A worker approaches the three-person National Labor Relations Board (NLRB) panel after filing a union grievance that her boss dismissed on unreasonable grounds. The board consults organized employees, workers with anti-union sensibilities and even the old boss to find out the details. Her complaint? The supervisor canned her because she had blonde hair and blue eyes. After some consultation, the board reaches a verdict. But, in this case, the ruling isn’t as important as the process itself.
Mock union battles like this once took place in Paul F. Cole’s classroom. Now the secretary-treasurer of the New York State AFL-CIO, Cole taught social studies at Lewiston-Porter Senior High School in Youngstown, N.Y. for 23 years. After becoming active in his local teacher’s union, he noticed labor history was absent from his lesson plans. So he went about infusing bits and pieces of organized labor into classes – running “organizing campaigns,” studying the lives of labor leaders and letting students debate issues like right-to-work legislation. “The goal is not to indoctrinate or proselytize kids. That’s unnecessary,” Cole says. “The goal is to provide kids with a deeper understanding of the history of the labor movement and the contributions workers have made to our economic, cultural and political history.”
Organized labor is rarely discussed in primary or secondary schools, and that is one reason the public is not adequately informed about the role unions have played in American life. A 2001 study by Hart Research found that 54 percent of respondents said they knew little to nothing about unions. Of those that had some knowledge, 37 percent gained it from personal experience, 26 percent from people in unions and 25 percent from the media. “They didn’t even ask the question whether they learned anything in school,” says Cole. “That’s an indictment right there.”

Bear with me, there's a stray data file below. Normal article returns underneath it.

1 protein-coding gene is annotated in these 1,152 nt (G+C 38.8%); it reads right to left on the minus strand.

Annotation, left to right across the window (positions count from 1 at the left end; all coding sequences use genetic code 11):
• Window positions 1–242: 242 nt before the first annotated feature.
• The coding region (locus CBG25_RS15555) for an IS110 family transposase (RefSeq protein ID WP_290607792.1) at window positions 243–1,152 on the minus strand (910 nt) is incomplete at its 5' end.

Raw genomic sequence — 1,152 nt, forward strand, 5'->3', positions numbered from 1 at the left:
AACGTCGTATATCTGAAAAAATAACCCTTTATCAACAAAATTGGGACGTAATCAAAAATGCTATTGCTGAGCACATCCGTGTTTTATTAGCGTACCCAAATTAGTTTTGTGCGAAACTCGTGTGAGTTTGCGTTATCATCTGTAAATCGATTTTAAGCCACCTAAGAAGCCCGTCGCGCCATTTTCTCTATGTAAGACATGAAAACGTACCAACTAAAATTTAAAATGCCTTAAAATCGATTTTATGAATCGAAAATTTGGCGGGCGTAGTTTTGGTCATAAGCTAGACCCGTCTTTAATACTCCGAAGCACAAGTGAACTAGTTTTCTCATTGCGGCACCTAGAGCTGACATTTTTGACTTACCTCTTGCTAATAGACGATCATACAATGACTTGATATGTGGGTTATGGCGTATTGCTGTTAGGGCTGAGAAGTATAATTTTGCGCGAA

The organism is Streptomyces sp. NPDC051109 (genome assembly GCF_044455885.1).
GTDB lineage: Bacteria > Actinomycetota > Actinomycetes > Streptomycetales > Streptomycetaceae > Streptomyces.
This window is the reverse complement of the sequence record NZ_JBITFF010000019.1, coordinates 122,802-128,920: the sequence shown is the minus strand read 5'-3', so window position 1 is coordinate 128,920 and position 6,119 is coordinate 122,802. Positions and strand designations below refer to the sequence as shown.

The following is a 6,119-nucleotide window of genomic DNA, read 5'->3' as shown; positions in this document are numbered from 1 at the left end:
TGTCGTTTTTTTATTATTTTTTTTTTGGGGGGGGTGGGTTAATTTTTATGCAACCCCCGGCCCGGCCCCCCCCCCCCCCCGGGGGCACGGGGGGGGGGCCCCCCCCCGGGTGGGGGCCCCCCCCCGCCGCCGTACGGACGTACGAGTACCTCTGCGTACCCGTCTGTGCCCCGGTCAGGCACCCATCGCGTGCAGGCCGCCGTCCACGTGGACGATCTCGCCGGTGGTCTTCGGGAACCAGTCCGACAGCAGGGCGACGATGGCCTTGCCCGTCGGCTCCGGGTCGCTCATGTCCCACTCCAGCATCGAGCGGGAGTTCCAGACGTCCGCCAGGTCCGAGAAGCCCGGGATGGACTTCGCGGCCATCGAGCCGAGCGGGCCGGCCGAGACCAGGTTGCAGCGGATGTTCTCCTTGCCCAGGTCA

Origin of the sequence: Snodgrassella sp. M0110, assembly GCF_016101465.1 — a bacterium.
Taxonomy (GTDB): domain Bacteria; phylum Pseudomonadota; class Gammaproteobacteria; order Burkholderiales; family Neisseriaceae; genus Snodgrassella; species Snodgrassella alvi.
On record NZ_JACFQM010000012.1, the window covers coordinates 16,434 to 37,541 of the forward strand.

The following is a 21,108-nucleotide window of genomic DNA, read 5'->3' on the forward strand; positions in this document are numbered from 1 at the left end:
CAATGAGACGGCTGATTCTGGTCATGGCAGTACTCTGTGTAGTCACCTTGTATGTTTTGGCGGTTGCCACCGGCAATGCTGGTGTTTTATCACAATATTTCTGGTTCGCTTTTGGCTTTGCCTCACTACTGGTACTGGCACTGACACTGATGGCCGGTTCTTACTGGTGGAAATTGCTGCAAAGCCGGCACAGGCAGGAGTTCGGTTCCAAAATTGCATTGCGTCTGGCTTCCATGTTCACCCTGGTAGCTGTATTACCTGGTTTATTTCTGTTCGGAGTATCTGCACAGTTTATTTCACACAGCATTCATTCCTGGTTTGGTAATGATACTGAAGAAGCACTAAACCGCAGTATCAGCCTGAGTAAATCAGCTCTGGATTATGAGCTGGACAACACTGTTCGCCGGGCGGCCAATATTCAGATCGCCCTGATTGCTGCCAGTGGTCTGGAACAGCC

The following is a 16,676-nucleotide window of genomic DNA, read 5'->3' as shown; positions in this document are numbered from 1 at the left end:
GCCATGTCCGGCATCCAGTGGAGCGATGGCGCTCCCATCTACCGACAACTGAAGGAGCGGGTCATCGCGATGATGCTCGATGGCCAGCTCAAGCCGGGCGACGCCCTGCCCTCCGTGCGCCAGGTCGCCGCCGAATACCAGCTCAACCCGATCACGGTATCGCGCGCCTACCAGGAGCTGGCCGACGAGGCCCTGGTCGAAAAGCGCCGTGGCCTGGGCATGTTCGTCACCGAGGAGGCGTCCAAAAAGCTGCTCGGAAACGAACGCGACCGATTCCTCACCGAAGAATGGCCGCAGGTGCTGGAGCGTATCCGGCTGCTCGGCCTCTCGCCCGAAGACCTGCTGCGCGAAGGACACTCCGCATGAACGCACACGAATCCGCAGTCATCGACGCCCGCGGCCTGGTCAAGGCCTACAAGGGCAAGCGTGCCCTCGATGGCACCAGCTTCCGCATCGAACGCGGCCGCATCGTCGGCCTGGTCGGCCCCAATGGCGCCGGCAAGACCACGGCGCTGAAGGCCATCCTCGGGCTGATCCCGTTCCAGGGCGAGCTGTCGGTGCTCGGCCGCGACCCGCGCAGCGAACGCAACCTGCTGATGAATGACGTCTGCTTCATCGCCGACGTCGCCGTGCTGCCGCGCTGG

Labor’s omission from K‑12 education contributes to a troubling paradox. While a 2004 Zogby poll found that 63 percent of Americans approve of unions, deeming them helpful to workers, employers and the economy at large, union membership continues to decline, falling to 12 percent of the 2006 working population. While labor education is no replacement for reformed labor laws, informing young people about the movement’s history and accomplishments may help the movement’s future.
The old left is left out
Howard Zinn, author of A People’s History of the United States, says traditional historians overlook the history of working people by focusing on those with excess political capital. “The general orientation of American history is towards the history of people at the top, towards the authority or the establishment,” Zinn says. As a result, curricula centers on political, military and business leaders, ignoring the rest.
Others contend that the study of racial and gender struggles in schools, while necessary and valuable, has shifted the focus away from an analysis of class. “My freshman students at college come out of California high schools with the language of race, ethnicity, and identity, and they have great facility with that,” says Nelson Lichtenstein, a labor historian at the University of California, Santa Barbara. “Issues of class and trade unions are often alien to them.” He cites César Chávez as a prime example of a progressive labor organizer whose history as a trade unionist is overshadowed by his legacy as an ethnic leader.